Japan Giants Aim to Be Big in Pickups

But why aren't they talking about fuel economy and emissions?

Published: 02-Dec-2003

Today at Nissan dealers in 17 cities across the US, the carmaker's first full-size pick-up truck, the Titan, goes on sale. The vehicle - one of the largest pick-ups ever built - comes with a 5.6-litre, V8 engine and, as Car and Driver magazine puts it, "enough fake chrome on its nose to outfit a Roppongi sushi bar".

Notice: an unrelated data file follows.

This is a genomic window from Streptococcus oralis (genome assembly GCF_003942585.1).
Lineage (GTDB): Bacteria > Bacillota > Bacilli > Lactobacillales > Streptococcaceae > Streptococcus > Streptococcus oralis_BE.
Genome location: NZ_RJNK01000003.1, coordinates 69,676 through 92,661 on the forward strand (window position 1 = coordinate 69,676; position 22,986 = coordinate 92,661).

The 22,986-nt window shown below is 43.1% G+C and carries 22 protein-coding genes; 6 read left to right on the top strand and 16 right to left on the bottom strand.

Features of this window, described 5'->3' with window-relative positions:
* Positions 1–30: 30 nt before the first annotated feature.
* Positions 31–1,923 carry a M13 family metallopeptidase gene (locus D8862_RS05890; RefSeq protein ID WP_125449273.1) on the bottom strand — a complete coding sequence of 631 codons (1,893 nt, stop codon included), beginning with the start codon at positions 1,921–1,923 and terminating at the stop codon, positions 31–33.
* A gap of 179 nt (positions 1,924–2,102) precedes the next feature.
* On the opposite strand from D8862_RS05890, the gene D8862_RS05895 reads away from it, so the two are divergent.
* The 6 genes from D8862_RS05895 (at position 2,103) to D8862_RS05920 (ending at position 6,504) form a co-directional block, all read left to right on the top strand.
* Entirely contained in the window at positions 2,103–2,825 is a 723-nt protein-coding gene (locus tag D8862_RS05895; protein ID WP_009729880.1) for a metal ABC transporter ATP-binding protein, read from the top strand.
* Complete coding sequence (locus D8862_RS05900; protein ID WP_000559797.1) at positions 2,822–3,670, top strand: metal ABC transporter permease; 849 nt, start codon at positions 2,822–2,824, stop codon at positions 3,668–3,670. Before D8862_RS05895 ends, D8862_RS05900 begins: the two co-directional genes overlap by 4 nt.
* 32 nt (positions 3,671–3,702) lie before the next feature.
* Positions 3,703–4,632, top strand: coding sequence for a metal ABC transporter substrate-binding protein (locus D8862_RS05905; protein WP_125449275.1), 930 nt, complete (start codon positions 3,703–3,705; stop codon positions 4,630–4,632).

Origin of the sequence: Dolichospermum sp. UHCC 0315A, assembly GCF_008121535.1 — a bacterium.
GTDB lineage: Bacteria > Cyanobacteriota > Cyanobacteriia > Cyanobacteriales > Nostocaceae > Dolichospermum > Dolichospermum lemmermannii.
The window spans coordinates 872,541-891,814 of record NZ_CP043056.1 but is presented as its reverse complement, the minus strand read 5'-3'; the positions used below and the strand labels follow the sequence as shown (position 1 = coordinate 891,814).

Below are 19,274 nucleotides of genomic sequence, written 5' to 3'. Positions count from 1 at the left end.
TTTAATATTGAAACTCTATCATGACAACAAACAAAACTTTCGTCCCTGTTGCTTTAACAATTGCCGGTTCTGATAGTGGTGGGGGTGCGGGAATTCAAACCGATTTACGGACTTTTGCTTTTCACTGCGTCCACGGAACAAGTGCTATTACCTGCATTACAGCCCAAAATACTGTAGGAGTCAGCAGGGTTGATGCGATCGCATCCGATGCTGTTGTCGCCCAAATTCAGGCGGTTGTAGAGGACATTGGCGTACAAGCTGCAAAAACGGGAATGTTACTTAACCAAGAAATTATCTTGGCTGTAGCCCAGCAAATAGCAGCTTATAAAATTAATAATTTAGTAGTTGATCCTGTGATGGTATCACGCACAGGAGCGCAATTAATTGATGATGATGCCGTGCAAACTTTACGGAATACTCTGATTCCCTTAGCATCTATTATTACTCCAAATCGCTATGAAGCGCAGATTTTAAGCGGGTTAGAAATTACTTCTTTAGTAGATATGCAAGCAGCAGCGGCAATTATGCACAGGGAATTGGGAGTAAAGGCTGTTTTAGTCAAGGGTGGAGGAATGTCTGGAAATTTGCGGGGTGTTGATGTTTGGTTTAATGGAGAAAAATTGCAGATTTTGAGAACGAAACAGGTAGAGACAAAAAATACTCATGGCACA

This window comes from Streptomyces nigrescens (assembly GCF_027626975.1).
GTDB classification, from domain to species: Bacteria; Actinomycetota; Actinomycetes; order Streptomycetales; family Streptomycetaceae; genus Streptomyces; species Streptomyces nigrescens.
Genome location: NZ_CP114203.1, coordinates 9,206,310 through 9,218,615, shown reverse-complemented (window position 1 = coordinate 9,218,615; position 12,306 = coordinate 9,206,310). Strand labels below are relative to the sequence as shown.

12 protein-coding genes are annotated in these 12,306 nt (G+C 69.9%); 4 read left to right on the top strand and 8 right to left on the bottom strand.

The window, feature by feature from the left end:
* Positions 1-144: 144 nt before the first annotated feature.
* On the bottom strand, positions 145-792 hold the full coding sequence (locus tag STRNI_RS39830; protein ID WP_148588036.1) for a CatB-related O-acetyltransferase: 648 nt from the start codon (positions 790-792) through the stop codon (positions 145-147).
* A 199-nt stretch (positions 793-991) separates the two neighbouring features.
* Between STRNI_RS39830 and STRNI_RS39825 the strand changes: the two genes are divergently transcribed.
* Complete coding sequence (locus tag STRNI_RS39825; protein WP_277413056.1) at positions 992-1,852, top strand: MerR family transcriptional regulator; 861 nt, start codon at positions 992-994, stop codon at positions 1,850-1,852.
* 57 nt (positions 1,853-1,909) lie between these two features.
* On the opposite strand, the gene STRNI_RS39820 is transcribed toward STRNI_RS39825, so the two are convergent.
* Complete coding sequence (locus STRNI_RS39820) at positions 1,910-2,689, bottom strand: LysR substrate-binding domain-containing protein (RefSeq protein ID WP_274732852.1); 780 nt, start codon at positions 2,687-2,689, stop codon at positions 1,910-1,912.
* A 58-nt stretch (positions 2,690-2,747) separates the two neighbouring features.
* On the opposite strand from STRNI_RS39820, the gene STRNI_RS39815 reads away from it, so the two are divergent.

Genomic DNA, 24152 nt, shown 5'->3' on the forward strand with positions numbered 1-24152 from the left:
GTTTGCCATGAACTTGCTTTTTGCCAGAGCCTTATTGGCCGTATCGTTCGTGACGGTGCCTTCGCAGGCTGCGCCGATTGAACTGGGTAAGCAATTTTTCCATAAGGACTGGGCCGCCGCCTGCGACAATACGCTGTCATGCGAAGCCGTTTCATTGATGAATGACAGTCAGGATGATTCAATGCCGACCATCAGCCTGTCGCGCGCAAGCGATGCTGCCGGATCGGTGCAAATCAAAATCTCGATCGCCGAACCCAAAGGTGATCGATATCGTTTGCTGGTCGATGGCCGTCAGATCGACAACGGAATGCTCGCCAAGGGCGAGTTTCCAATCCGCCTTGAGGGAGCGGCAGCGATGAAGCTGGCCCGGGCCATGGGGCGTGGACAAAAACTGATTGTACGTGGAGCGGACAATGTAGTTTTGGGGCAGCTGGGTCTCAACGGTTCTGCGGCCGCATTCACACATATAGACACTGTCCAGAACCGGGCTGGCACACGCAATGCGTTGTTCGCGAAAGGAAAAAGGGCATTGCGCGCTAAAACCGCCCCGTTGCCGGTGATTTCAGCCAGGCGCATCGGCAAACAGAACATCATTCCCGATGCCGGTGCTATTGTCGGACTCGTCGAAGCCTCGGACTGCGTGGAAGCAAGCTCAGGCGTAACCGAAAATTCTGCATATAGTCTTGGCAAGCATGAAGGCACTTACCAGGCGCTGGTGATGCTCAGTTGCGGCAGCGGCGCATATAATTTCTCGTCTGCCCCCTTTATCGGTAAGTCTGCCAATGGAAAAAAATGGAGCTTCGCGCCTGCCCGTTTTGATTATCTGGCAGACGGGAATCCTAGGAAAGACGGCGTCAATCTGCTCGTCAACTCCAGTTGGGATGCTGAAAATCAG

The Titan marks a bold move by Nissan into one of the last redoubts of the Detroit carmakers. Pick-up trucks, the essence of the rugged American outdoors, have been the domain of General Motors, Ford and Chrysler since Ford built a pick-up version of its legendary Model T in the early 1900s.

Ford sold 800,000 of its F-150 pick-ups last year, making it the bestselling vehicle in the world, as well as Ford's most profitable. Every year about 2.2m large pick-ups are sold in the US, with GM's Chevrolet Silverado and Chrysler's Dodge Ram brands among top sellers. Small and medium-sized pick-ups are also sold.



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